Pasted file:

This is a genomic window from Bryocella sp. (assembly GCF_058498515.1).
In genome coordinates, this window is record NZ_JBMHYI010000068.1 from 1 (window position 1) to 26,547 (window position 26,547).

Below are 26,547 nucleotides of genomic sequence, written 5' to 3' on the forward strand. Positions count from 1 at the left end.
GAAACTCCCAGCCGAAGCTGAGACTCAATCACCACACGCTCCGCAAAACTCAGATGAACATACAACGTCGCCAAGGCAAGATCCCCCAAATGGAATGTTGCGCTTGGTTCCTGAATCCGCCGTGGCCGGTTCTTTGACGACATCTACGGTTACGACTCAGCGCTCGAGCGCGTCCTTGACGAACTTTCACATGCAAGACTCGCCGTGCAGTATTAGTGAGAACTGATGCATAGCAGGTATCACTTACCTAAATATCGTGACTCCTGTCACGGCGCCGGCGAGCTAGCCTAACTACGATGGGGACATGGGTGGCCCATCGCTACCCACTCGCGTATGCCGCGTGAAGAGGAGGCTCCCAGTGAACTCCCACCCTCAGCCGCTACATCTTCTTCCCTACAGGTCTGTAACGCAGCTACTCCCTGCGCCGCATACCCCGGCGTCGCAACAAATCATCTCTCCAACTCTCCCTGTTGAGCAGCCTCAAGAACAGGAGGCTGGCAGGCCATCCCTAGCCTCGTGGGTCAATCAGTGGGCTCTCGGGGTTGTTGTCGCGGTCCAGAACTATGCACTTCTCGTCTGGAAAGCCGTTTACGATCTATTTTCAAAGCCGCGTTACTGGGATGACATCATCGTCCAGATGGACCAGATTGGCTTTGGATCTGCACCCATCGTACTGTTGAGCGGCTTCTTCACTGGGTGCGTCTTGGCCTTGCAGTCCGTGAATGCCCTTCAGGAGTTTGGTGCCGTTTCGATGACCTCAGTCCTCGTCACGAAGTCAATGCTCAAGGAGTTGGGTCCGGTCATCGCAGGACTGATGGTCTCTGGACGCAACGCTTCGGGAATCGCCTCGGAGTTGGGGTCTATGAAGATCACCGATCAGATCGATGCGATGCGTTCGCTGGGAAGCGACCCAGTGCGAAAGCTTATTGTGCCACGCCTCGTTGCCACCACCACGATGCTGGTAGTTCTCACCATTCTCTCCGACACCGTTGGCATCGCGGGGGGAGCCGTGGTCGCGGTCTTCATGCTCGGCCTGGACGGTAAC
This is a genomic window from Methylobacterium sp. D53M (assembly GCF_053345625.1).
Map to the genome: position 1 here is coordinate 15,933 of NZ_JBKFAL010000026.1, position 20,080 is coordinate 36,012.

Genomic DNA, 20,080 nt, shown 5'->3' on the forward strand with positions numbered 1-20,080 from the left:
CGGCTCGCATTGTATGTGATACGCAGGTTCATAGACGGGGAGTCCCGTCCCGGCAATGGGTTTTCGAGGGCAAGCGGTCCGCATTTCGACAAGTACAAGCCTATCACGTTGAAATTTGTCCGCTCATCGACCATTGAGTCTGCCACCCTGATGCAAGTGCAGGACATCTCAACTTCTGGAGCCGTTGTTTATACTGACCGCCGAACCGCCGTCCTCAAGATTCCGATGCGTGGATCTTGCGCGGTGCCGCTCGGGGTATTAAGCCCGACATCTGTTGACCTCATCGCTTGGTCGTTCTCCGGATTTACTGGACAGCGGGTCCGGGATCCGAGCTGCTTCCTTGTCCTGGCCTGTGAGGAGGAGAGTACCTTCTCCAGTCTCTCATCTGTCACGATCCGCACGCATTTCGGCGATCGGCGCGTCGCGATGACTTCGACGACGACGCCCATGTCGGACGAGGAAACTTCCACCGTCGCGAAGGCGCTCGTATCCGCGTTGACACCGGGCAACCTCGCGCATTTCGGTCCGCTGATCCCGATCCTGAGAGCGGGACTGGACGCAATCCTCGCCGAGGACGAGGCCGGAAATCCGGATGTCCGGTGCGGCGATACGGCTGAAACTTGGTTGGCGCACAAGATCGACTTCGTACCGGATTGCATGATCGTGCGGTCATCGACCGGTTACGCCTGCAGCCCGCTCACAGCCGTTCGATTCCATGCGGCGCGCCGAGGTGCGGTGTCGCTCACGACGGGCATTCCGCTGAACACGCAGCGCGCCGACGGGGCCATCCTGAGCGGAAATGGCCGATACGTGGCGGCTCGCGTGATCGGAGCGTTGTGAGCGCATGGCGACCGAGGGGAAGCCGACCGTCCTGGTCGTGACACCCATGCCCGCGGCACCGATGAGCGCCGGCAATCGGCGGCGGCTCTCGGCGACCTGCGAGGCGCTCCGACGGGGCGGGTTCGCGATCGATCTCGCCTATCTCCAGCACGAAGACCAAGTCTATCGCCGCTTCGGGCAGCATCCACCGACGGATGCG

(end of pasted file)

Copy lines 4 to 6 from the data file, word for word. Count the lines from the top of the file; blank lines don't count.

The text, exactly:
GAAACTCCCAGCCGAAGCTGAGACTCAATCACCACACGCTCCGCAAAACTCAGATGAACATACAACGTCGCCAAGGCAAGATCCCCCAAATGGAATGTTGCGCTTGGTTCCTGAATCCGCCGTGGCCGGTTCTTTGACGACATCTACGGTTACGACTCAGCGCTCGAGCGCGTCCTTGACGAACTTTCACATGCAAGACTCGCCGTGCAGTATTAGTGAGAACTGATGCATAGCAGGTATCACTTACCTAAATATCGTGACTCCTGTCACGGCGCCGGCGAGCTAGCCTAACTACGATGGGGACATGGGTGGCCCATCGCTACCCACTCGCGTATGCCGCGTGAAGAGGAGGCTCCCAGTGAACTCCCACCCTCAGCCGCTACATCTTCTTCCCTACAGGTCTGTAACGCAGCTACTCCCTGCGCCGCATACCCCGGCGTCGCAACAAATCATCTCTCCAACTCTCCCTGTTGAGCAGCCTCAAGAACAGGAGGCTGGCAGGCCATCCCTAGCCTCGTGGGTCAATCAGTGGGCTCTCGGGGTTGTTGTCGCGGTCCAGAACTATGCACTTCTCGTCTGGAAAGCCGTTTACGATCTATTTTCAAAGCCGCGTTACTGGGATGACATCATCGTCCAGATGGACCAGATTGGCTTTGGATCTGCACCCATCGTACTGTTGAGCGGCTTCTTCACTGGGTGCGTCTTGGCCTTGCAGTCCGTGAATGCCCTTCAGGAGTTTGGTGCCGTTTCGATGACCTCAGTCCTCGTCACGAAGTCAATGCTCAAGGAGTTGGGTCCGGTCATCGCAGGACTGATGGTCTCTGGACGCAACGCTTCGGGAATCGCCTCGGAGTTGGGGTCTATGAAGATCACCGATCAGATCGATGCGATGCGTTCGCTGGGAAGCGACCCAGTGCGAAAGCTTATTGTGCCACGCCTCGTTGCCACCACCACGATGCTGGTAGTTCTCACCATTCTCTCCGACACCGTTGGCATCGCGGGGGGAGCCGTGGTCGCGGTCTTCATGCTCGGCCTGGACGGTAAC
This is a genomic window from Methylobacterium sp. D53M (assembly GCF_053345625.1).
Map to the genome: position 1 here is coordinate 15,933 of NZ_JBKFAL010000026.1, position 20,080 is coordinate 36,012.